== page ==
icon-    folder.gif   Conference Reports for NATAP  
  22nd Conference on Retroviruses and
Opportunistic Infections
Seattle Washington Feb 23 - 26, 2015
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Provider Prescription of Pre-Exposure Prophylaxis (PrEP) for HIV Infection
  Reported by Jules Levin
CROI 2015
Feb 23-26, Seattle, WA
Shikha Garg; John Weiser; Linda Beer; Jacek Skarbinski for the Medical Monitoring Project; Centers for Disease Control and Prevention, Atlanta, GA




program abstract
Background: PrEP with daily oral fixed-dose combination tenofovir/emtricitabine is safe and effective in reducing the risk of HIV acquisition. While official PrEP guidelines were only released in 2014, interim guidance for use of PrEP in certain high-risk groups has been available since 2011. Data on provider uptake of interim PrEP guidance are lacking.
Methods: U.S. care providers were surveyed during June 2013-January 2014 to estimate the weighted prevalence of ever prescribing PrEP and to describe patients for whom PrEP was prescribed. Physicians, nurse practitioners, or physician assistants who had completed training and who provided care to HIV-infected patients were eligible for the survey. We used prevalence ratios (aPR) estimated from multivariable logistic regression to investigate the association between provider characteristics, including demographic factors and HIV care experience, and PrEP prescription. Analyses accounted for clustering, unequal selection probabilities, and non-response.
Results: Surveys were completed by 1234 of 2023 eligible providers (adjusted response rate 64%). Among HIV care providers who responded to questions about PrEP prescription and who also reported providing care to HIV-infected and non-HIV-infected patients (n=935), 26% (95% confidence interval: 20-31) ever prescribed PrEP. Among providers prescribing PrEP, 74% prescribed to men who have sex with men, 23% to men who have sex with women, 30% to women who have sex with men, 23% to uninfected partners in serodiscordant couples trying to conceive, and 1% to injection drug users. Providing direct and continuous care to greater than 50 HIV-infected patients, male gender and gay/lesbian/bisexual orientation were all provider characteristics independently associated with PrEP prescription (Table).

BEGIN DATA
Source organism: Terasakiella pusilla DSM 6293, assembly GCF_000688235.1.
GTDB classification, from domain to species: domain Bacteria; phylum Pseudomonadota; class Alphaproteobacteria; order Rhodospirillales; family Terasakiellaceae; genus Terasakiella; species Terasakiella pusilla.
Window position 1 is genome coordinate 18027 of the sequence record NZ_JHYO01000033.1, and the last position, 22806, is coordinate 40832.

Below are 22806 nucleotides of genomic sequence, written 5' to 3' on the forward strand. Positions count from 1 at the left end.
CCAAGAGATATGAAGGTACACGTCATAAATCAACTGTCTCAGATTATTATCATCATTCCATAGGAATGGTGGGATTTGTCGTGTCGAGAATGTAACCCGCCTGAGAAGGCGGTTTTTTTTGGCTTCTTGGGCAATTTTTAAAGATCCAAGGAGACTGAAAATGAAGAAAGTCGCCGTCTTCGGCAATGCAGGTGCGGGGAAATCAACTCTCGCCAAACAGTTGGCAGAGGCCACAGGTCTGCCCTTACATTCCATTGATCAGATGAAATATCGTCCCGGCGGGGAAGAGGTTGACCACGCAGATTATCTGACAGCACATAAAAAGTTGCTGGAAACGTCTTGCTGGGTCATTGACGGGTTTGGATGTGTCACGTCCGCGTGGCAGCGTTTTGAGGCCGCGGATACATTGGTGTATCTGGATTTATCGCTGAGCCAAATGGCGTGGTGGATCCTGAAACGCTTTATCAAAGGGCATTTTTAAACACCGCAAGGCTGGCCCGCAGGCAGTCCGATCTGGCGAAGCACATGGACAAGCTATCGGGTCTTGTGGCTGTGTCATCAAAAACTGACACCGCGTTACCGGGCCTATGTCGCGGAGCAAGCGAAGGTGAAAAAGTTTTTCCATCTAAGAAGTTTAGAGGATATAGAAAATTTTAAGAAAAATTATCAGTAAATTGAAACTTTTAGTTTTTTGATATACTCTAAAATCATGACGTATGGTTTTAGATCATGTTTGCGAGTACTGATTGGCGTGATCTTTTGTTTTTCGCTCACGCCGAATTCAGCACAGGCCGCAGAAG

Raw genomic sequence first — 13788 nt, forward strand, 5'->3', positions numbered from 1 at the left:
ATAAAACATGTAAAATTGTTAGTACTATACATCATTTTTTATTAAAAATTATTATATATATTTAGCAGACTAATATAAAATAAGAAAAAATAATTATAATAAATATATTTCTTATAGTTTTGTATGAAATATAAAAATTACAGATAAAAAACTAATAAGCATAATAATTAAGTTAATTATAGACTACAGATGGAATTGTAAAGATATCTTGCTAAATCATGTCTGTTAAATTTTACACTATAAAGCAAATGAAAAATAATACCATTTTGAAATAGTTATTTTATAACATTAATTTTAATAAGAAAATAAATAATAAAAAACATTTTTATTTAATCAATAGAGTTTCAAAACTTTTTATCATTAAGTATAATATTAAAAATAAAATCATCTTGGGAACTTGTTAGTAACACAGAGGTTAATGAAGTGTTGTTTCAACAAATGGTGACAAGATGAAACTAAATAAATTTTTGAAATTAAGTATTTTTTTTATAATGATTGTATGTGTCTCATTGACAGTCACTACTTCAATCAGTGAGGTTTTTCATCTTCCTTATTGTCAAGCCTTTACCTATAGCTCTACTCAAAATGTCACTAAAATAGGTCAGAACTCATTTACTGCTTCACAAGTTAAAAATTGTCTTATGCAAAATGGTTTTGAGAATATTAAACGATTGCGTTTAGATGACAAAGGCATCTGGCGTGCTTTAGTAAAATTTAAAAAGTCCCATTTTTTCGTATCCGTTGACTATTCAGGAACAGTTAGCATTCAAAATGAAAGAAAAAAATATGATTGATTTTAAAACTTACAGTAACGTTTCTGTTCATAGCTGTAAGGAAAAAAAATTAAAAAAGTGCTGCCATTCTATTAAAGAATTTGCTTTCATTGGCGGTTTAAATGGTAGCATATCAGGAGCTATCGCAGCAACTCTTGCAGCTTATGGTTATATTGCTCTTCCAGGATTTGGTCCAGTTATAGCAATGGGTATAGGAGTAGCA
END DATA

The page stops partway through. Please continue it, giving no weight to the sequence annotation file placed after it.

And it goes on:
Conclusions: PrEP is a powerful HIV prevention tool, yet at baseline, only one-fourth of U.S. providers who care for both HIV-infected and non-HIV-infected patients reported ever prescribing PrEP based on interim guidance. Although provider uptake may increase with the release of formal PrEP guidance in 2014, targeted efforts should be made to increase PrEP prescription by providers who care for few or no HIV-infected patients and who may have limited experience prescribing antiretroviral therapy.